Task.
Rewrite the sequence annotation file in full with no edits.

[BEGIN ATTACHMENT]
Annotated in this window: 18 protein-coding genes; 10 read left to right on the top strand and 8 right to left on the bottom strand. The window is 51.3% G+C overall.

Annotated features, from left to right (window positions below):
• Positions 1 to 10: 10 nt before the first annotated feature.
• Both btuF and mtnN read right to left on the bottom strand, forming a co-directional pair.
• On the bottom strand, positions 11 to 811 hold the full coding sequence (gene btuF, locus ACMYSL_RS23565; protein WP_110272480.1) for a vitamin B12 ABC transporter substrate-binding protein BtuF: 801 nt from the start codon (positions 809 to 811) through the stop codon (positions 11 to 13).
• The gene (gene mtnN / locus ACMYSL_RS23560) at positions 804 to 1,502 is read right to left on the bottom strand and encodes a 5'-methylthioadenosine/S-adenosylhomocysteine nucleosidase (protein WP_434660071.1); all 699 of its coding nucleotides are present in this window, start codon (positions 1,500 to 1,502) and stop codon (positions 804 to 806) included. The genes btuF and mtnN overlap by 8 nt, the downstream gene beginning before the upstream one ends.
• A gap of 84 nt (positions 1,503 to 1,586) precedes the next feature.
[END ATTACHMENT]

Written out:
Annotated in this window: 18 protein-coding genes; 10 read left to right on the top strand and 8 right to left on the bottom strand. The window is 51.3% G+C overall.

Annotated features, from left to right (window positions below):
• Positions 1 to 10: 10 nt before the first annotated feature.
• Both btuF and mtnN read right to left on the bottom strand, forming a co-directional pair.
• On the bottom strand, positions 11 to 811 hold the full coding sequence (gene btuF, locus ACMYSL_RS23565; protein WP_110272480.1) for a vitamin B12 ABC transporter substrate-binding protein BtuF: 801 nt from the start codon (positions 809 to 811) through the stop codon (positions 11 to 13).
• The gene (gene mtnN / locus ACMYSL_RS23560) at positions 804 to 1,502 is read right to left on the bottom strand and encodes a 5'-methylthioadenosine/S-adenosylhomocysteine nucleosidase (protein WP_434660071.1); all 699 of its coding nucleotides are present in this window, start codon (positions 1,500 to 1,502) and stop codon (positions 804 to 806) included. The genes btuF and mtnN overlap by 8 nt, the downstream gene beginning before the upstream one ends.
• A gap of 84 nt (positions 1,503 to 1,586) precedes the next feature.